Tenaga Nasional, Malaysia's national electricity company, won government approval on Wednesday (May 24) to hike its electricity prices - by an average of 12% as of June 1 - due to the rising price of fuel.
In February, Prime Minister Abdullah Ahmad Badawi increased fuel prices, and planned an increase electricity bills. Just like in Indonesia, this had the ripple effect of triggering street protests.
“The government’s caution reflects the unpopularity of the March fuel price hike, which probably contributed to the losses suffered by the ruling UMNO party in the Sarawak state assembly elections over the weekend,” says ING analyst Tim Condon.
But with those elections over, now is the time to up the price, which to be fair, is long overdue – the last electricity rate rise was an 8.3% increase in 1997. And the latest measures do try to ease the burden on the poor. The first 200 kilowatt hours, or M$43.60 ringgit ($12) on each monthly bill, are exempted from the hike. That means about 59% of the nation’s households could see their electricity bill stay the same. However, it won’t spare corporates who sizzle through electricity and are sure to pass along their costs to consumers.
That means the likelihood of rising inflation is in the cards. The nation’s inflation rate hit a seven-year high of 4.8% in March thanks to the hike in fuel prices a month earlier. Interestingly though, Malaysia's central bank didn't raise rates on Monday (May 22) after three increases since November kept inflation from accelerating further in April. The pause surprised most analysts; but to be fair, the overnight policy rate of 3.5% is the highest since the benchmark was introduced in 2004.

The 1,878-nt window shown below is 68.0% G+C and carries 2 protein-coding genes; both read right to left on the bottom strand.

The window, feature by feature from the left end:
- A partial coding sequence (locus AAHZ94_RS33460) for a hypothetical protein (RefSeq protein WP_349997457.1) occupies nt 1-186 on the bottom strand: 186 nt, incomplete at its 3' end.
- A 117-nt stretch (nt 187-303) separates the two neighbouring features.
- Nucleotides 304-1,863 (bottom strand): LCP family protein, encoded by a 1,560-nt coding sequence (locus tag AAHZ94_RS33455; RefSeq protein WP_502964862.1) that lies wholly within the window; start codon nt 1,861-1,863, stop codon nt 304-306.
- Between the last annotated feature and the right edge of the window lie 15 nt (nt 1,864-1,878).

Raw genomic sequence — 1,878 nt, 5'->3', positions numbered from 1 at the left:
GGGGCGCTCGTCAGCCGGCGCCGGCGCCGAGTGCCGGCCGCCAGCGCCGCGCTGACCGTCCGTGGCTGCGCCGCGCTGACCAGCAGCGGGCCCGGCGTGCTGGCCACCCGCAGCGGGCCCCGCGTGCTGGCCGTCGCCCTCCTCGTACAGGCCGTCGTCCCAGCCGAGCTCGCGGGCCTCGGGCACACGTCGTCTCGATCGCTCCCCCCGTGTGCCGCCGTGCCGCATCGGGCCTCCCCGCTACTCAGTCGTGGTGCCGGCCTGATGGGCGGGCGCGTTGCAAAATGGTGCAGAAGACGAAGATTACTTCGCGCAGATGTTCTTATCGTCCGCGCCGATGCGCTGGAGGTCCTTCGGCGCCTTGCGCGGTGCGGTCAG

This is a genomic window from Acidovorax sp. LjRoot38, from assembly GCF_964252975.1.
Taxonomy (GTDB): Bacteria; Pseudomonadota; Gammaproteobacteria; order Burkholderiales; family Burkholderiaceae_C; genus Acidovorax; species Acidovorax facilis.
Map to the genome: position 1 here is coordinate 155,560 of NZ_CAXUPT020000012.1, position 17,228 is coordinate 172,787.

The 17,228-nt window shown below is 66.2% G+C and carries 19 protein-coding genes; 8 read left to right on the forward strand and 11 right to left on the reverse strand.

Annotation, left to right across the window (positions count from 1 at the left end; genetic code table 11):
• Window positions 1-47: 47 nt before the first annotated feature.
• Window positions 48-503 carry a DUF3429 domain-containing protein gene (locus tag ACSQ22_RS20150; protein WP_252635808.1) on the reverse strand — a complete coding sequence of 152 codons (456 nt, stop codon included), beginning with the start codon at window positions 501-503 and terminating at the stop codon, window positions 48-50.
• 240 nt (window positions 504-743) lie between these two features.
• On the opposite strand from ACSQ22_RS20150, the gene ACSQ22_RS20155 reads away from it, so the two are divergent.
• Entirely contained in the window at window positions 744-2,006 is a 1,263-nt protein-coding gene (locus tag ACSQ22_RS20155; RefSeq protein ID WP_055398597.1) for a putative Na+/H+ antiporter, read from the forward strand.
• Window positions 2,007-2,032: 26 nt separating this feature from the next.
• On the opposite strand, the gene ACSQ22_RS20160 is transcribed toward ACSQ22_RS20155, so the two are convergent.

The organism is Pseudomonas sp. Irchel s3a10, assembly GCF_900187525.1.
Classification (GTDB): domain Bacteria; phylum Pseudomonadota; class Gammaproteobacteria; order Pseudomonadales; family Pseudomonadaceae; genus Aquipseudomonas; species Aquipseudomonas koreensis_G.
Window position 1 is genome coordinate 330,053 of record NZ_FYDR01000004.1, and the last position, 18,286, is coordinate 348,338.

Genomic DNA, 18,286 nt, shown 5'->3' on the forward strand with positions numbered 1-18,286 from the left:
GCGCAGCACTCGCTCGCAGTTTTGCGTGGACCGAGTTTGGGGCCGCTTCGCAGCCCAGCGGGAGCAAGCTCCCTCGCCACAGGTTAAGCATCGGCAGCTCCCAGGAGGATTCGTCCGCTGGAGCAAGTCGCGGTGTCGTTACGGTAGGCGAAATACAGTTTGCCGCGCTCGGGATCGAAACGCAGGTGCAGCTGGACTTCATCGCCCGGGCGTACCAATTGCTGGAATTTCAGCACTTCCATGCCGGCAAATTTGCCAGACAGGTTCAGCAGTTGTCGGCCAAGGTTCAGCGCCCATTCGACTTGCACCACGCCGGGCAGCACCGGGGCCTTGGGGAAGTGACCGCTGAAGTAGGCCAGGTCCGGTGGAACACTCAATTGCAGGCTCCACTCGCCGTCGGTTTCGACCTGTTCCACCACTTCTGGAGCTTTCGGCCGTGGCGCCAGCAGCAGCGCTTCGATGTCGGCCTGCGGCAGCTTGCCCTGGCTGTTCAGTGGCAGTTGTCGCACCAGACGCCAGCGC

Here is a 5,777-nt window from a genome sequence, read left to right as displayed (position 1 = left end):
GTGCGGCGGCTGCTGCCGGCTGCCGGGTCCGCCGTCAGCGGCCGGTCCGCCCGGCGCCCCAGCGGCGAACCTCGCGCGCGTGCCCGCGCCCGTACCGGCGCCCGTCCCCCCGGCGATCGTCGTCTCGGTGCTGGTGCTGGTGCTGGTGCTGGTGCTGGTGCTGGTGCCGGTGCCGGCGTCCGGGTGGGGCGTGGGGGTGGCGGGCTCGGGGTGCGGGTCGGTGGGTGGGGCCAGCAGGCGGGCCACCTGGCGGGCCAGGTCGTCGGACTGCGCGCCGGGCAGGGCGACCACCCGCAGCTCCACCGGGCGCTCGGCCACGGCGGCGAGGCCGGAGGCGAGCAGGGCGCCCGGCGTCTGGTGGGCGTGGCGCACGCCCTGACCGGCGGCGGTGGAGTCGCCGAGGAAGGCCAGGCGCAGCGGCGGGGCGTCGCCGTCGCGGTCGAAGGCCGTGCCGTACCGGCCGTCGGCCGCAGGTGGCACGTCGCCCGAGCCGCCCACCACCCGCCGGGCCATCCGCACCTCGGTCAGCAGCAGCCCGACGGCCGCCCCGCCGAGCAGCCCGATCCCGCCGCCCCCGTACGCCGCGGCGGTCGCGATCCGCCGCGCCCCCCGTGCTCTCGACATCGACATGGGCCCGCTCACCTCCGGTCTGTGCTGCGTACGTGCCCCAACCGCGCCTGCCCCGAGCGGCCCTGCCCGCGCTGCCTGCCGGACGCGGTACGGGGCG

And while inflation may be a worry, the increase will help the utility, which supplies two-thirds of the country's power and has a distribution monopoly, pay its M$28.9 billion ($7.9 billion) and enable it to expand output and build new power plants.
On Thursday (May 25), Macquarie analysts reiterated their "outperform recommendation" and raised their forecast on Tenaga Nasional given that the approval tariff increase did not come with a corresponding gas price increase as well.
Nonetheless, most analysts say the market has already taken into account an inevitable rise in electricity tariffs – that’s why Tenaga's shares have risen more than 7% this year.